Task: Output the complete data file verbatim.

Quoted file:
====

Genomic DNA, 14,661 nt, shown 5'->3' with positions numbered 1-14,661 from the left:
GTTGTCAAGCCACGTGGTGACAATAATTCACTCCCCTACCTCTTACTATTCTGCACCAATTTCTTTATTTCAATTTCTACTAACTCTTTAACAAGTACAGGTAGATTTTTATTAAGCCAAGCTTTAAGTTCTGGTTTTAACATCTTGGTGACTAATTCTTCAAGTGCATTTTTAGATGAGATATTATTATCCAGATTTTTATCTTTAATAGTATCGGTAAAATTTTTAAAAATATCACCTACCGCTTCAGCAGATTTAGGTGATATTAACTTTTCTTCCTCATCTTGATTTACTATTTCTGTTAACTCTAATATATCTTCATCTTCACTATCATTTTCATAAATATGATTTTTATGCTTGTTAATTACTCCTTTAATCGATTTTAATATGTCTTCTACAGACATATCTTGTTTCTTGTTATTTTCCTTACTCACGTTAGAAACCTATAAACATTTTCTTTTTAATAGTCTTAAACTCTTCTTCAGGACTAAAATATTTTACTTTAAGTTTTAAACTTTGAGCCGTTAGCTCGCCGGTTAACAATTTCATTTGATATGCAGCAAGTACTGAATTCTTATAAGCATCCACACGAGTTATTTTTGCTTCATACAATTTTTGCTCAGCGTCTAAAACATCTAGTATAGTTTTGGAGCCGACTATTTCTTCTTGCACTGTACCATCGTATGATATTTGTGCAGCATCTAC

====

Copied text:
Genomic DNA, 14,661 nt, shown 5'->3' with positions numbered 1-14,661 from the left:
GTTGTCAAGCCACGTGGTGACAATAATTCACTCCCCTACCTCTTACTATTCTGCACCAATTTCTTTATTTCAATTTCTACTAACTCTTTAACAAGTACAGGTAGATTTTTATTAAGCCAAGCTTTAAGTTCTGGTTTTAACATCTTGGTGACTAATTCTTCAAGTGCATTTTTAGATGAGATATTATTATCCAGATTTTTATCTTTAATAGTATCGGTAAAATTTTTAAAAATATCACCTACCGCTTCAGCAGATTTAGGTGATATTAACTTTTCTTCCTCATCTTGATTTACTATTTCTGTTAACTCTAATATATCTTCATCTTCACTATCATTTTCATAAATATGATTTTTATGCTTGTTAATTACTCCTTTAATCGATTTTAATATGTCTTCTACAGACATATCTTGTTTCTTGTTATTTTCCTTACTCACGTTAGAAACCTATAAACATTTTCTTTTTAATAGTCTTAAACTCTTCTTCAGGACTAAAATATTTTACTTTAAGTTTTAAACTTTGAGCCGTTAGCTCGCCGGTTAACAATTTCATTTGATATGCAGCAAGTACTGAATTCTTATAAGCATCCACACGAGTTATTTTTGCTTCATACAATTTTTGCTCAGCGTCTAAAACATCTAGTATAGTTTTGGAGCCGACTATTTCTTCTTGCACTGTACCATCGTATGATATTTGTGCAGCATCTAC